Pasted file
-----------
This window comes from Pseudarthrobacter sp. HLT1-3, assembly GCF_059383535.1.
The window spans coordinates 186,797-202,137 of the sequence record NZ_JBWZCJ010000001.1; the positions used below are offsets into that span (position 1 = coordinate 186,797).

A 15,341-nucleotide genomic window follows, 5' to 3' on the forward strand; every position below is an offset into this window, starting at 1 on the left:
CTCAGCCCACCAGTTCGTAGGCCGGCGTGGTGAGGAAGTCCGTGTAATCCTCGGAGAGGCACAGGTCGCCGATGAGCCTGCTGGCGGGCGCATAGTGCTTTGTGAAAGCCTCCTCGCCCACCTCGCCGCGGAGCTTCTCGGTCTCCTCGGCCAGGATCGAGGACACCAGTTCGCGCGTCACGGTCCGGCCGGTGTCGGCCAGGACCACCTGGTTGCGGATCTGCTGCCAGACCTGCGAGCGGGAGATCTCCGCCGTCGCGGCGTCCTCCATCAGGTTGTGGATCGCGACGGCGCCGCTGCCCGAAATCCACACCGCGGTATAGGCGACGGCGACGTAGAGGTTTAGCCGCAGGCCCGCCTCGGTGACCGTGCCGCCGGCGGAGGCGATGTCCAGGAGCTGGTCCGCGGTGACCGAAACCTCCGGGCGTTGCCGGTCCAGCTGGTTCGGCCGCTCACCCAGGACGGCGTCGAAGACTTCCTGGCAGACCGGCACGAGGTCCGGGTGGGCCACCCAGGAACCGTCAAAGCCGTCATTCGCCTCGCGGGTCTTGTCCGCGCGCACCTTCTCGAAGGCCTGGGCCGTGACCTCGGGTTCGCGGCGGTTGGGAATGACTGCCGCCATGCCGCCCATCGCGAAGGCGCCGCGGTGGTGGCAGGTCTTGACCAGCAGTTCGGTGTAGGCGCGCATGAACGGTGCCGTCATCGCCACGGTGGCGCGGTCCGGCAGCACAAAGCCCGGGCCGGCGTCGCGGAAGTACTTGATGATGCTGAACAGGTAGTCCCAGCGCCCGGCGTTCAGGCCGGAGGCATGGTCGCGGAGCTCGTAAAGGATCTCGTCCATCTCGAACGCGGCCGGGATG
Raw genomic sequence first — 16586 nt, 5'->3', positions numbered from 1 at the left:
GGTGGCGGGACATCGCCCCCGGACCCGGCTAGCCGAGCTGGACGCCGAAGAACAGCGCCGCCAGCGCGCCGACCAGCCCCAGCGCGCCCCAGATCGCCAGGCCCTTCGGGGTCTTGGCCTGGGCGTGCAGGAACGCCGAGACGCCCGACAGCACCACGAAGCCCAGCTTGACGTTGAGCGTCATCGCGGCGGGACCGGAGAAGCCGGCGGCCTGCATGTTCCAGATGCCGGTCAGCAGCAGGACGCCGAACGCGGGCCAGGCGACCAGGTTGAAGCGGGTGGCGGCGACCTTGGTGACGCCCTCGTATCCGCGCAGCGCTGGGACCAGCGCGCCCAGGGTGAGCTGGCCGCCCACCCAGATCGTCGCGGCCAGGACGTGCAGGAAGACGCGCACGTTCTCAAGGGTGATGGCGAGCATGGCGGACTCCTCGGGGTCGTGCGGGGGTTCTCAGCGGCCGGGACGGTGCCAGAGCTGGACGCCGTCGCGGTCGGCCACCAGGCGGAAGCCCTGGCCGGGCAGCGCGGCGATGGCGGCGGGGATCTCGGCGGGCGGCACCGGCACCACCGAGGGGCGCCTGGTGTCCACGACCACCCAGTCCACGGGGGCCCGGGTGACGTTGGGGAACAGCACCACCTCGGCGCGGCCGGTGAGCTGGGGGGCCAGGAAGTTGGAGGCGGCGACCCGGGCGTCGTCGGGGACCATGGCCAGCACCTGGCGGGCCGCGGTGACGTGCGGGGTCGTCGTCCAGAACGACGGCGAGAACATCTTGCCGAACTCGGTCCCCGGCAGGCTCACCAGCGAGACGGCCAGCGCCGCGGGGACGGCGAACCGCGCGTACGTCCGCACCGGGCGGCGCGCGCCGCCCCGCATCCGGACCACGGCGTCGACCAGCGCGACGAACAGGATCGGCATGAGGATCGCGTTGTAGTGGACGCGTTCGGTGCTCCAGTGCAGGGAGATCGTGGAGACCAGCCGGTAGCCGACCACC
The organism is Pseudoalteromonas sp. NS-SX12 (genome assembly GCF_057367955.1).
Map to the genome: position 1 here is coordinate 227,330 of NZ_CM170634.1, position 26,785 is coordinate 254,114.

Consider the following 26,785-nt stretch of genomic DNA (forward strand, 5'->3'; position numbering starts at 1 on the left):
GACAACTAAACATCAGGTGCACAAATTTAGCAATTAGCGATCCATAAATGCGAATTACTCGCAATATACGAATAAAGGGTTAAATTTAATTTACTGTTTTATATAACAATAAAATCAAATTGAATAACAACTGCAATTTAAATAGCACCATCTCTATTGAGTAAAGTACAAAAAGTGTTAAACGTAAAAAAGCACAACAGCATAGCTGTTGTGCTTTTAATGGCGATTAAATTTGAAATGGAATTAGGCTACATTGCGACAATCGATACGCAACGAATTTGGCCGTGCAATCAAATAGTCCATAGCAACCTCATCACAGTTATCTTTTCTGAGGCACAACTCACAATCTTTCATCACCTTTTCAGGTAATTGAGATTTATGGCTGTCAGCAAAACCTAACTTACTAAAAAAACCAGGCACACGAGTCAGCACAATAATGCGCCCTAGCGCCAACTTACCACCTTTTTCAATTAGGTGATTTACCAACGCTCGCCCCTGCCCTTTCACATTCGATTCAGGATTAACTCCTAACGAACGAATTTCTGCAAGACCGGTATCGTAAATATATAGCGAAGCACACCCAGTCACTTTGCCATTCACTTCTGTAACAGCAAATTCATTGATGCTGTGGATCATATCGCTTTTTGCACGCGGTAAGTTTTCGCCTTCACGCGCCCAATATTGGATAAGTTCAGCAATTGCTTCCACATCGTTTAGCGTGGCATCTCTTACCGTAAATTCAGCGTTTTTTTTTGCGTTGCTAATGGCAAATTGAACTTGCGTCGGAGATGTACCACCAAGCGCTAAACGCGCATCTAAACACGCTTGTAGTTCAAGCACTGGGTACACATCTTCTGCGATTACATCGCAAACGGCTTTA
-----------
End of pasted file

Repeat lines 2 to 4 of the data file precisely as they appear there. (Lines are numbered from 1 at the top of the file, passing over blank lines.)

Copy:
The window spans coordinates 186,797-202,137 of the sequence record NZ_JBWZCJ010000001.1; the positions used below are offsets into that span (position 1 = coordinate 186,797).

A 15,341-nucleotide genomic window follows, 5' to 3' on the forward strand; every position below is an offset into this window, starting at 1 on the left:
CTCAGCCCACCAGTTCGTAGGCCGGCGTGGTGAGGAAGTCCGTGTAATCCTCGGAGAGGCACAGGTCGCCGATGAGCCTGCTGGCGGGCGCATAGTGCTTTGTGAAAGCCTCCTCGCCCACCTCGCCGCGGAGCTTCTCGGTCTCCTCGGCCAGGATCGAGGACACCAGTTCGCGCGTCACGGTCCGGCCGGTGTCGGCCAGGACCACCTGGTTGCGGATCTGCTGCCAGACCTGCGAGCGGGAGATCTCCGCCGTCGCGGCGTCCTCCATCAGGTTGTGGATCGCGACGGCGCCGCTGCCCGAAATCCACACCGCGGTATAGGCGACGGCGACGTAGAGGTTTAGCCGCAGGCCCGCCTCGGTGACCGTGCCGCCGGCGGAGGCGATGTCCAGGAGCTGGTCCGCGGTGACCGAAACCTCCGGGCGTTGCCGGTCCAGCTGGTTCGGCCGCTCACCCAGGACGGCGTCGAAGACTTCCTGGCAGACCGGCACGAGGTCCGGGTGGGCCACCCAGGAACCGTCAAAGCCGTCATTCGCCTCGCGGGTCTTGTCCGCGCGCACCTTCTCGAAGGCCTGGGCCGTGACCTCGGGTTCGCGGCGGTTGGGAATGACTGCCGCCATGCCGCCCATCGCGAAGGCGCCGCGGTGGTGGCAGGTCTTGACCAGCAGTTCGGTGTAGGCGCGCATGAACGGTGCCGTCATCGCCACGGTGGCGCGGTCCGGCAGCACAAAGCCCGGGCCGGCGTCGCGGAAGTACTTGATGATGCTGAACAGGTAGTCCCAGCGCCCGGCGTTCAGGCCGGAGGCATGGTCGCGGAGCTCGTAAAGGATCTCGTCCATCTCGAACGCGGCCGGGATG